[Skip to Content]
Access to paid content on this site is currently suspended due to excessive activity being detected from your IP address 54.204.247.205. Please contact the publisher to request reinstatement.
[Skip to Content Landing]
Article
July 5, 1985

Medical Education Indebtedness

Author Affiliations

University of Minnesota Minneapolis

JAMA. 1985;254(1):58. doi:10.1001/jama.1985.03360010064024
Abstract

To the Editor.—  As a senior medical student, I am extremely concerned over the decline of low-interest medical student financial aid programming. "Financial instability can threaten the quality of medical education in several ways," as stated by Dr Egan.1 I have found that recent medical school graduates and teaching staff have little comprehension of the cost of a current medical education, much less the current educational loan costs. For their benefit, these programs for medical student loans include the following: (1) PLUS, at a 12% fixed rate: "The repayment of your loan will begin within 30 to 60 days following disbursement of the loan."2 Interest on this loan immediately accrues and is nondeferred; only principal is eligible to be deferred. (2) HEAL, at a variable rate: "Interest shall accrue and be payable at an annual percentage rate which is equal to a variable rate... computed by determining the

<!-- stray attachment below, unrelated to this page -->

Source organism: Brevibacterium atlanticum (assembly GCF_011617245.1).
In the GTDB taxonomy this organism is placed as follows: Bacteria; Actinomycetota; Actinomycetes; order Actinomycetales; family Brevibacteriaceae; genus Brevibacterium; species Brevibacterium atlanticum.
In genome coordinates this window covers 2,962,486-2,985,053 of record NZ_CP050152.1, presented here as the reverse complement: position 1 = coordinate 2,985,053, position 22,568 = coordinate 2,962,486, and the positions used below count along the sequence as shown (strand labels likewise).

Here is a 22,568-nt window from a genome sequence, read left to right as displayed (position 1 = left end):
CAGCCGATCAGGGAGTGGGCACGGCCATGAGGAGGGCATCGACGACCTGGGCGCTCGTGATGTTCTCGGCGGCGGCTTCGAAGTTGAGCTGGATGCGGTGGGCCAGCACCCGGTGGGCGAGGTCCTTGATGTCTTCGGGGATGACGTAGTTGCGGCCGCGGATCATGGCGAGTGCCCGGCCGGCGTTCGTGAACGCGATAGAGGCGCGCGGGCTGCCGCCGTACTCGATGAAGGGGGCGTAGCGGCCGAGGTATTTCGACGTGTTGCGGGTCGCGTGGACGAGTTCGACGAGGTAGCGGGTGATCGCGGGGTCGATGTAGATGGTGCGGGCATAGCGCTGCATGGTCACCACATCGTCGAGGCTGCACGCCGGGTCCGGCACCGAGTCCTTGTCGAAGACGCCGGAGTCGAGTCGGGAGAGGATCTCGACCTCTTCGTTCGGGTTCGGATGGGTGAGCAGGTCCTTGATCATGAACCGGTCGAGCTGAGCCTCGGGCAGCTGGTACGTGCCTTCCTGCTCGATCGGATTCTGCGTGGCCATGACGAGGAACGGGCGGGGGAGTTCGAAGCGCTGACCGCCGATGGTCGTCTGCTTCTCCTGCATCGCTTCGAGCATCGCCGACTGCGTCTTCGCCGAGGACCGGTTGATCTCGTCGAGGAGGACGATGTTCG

×